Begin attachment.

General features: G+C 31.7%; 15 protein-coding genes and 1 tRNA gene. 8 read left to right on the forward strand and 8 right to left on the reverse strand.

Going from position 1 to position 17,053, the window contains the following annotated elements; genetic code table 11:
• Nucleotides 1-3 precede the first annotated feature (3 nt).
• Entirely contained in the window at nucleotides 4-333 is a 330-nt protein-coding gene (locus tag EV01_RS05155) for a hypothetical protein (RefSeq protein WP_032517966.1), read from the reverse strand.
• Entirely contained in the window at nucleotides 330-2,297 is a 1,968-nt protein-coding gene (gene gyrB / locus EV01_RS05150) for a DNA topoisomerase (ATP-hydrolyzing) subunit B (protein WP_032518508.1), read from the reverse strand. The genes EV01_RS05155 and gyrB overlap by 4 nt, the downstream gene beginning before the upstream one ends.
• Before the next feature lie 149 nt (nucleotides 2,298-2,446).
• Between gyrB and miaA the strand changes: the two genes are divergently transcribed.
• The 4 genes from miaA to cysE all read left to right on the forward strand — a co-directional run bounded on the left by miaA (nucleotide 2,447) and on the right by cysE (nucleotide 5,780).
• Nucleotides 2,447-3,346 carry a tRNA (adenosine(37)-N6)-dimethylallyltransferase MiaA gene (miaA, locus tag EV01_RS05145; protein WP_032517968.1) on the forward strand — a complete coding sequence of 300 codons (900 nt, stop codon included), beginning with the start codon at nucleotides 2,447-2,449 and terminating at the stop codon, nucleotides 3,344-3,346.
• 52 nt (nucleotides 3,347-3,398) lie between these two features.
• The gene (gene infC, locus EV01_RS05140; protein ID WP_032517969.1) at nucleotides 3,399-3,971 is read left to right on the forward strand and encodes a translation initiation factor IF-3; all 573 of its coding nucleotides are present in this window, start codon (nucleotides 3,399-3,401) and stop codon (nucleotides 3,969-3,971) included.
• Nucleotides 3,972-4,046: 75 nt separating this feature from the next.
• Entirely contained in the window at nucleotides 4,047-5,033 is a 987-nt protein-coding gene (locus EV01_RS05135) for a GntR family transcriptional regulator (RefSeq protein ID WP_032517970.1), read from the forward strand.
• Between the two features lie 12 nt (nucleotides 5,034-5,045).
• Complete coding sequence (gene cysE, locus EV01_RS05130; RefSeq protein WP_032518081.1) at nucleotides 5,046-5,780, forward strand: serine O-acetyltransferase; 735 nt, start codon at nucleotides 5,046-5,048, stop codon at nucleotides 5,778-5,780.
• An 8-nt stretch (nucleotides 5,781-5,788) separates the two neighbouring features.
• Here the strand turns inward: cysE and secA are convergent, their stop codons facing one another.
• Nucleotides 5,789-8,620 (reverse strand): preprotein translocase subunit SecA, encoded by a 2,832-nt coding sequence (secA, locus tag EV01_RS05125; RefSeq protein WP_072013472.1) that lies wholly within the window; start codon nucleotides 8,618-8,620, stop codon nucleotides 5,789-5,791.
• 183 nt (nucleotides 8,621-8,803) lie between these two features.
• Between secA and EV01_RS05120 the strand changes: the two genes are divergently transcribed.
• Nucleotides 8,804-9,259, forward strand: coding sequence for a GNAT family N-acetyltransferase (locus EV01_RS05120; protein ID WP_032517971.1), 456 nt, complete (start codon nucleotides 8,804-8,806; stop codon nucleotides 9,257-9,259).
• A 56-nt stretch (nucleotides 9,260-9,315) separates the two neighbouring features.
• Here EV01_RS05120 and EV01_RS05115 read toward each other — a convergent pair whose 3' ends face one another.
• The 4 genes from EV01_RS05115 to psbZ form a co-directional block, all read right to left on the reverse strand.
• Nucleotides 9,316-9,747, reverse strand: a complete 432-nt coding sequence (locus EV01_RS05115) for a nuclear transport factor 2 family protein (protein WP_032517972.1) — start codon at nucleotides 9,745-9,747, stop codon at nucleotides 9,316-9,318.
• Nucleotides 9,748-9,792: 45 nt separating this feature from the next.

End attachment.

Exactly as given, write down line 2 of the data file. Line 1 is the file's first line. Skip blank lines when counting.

Going from position 1 to position 17,053, the window contains the following annotated elements; genetic code table 11: